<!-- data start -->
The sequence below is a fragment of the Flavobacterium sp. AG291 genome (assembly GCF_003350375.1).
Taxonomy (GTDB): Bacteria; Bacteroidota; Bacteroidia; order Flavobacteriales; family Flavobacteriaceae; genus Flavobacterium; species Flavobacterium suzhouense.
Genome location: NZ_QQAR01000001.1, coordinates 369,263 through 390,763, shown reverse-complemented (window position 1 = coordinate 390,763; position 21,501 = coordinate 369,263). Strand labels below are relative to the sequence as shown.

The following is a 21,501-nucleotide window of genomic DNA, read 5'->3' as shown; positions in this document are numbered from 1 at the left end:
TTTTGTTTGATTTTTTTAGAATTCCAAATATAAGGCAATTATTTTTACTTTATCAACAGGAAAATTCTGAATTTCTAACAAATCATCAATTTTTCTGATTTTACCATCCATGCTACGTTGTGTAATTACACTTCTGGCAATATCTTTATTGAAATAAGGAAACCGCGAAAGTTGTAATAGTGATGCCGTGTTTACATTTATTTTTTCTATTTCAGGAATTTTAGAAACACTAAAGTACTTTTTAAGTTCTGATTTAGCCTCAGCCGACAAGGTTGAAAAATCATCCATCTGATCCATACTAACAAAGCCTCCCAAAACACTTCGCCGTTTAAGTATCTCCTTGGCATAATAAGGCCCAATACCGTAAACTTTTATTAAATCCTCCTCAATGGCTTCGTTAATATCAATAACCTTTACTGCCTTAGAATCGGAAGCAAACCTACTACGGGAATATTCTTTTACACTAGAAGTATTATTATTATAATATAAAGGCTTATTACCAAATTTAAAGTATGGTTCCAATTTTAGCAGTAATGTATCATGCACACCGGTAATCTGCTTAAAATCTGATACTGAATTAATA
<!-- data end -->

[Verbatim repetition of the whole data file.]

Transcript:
The sequence below is a fragment of the Flavobacterium sp. AG291 genome (assembly GCF_003350375.1).
Taxonomy (GTDB): Bacteria; Bacteroidota; Bacteroidia; order Flavobacteriales; family Flavobacteriaceae; genus Flavobacterium; species Flavobacterium suzhouense.
Genome location: NZ_QQAR01000001.1, coordinates 369,263 through 390,763, shown reverse-complemented (window position 1 = coordinate 390,763; position 21,501 = coordinate 369,263). Strand labels below are relative to the sequence as shown.

The following is a 21,501-nucleotide window of genomic DNA, read 5'->3' as shown; positions in this document are numbered from 1 at the left end:
TTTTGTTTGATTTTTTTAGAATTCCAAATATAAGGCAATTATTTTTACTTTATCAACAGGAAAATTCTGAATTTCTAACAAATCATCAATTTTTCTGATTTTACCATCCATGCTACGTTGTGTAATTACACTTCTGGCAATATCTTTATTGAAATAAGGAAACCGCGAAAGTTGTAATAGTGATGCCGTGTTTACATTTATTTTTTCTATTTCAGGAATTTTAGAAACACTAAAGTACTTTTTAAGTTCTGATTTAGCCTCAGCCGACAAGGTTGAAAAATCATCCATCTGATCCATACTAACAAAGCCTCCCAAAACACTTCGCCGTTTAAGTATCTCCTTGGCATAATAAGGCCCAATACCGTAAACTTTTATTAAATCCTCCTCAATGGCTTCGTTAATATCAATAACCTTTACTGCCTTAGAATCGGAAGCAAACCTACTACGGGAATATTCTTTTACACTAGAAGTATTATTATTATAATATAAAGGCTTATTACCAAATTTAAAGTATGGTTCCAATTTTAGCAGTAATGTATCATGCACACCGGTAATCTGCTTAAAATCTGATACTGAATTAATA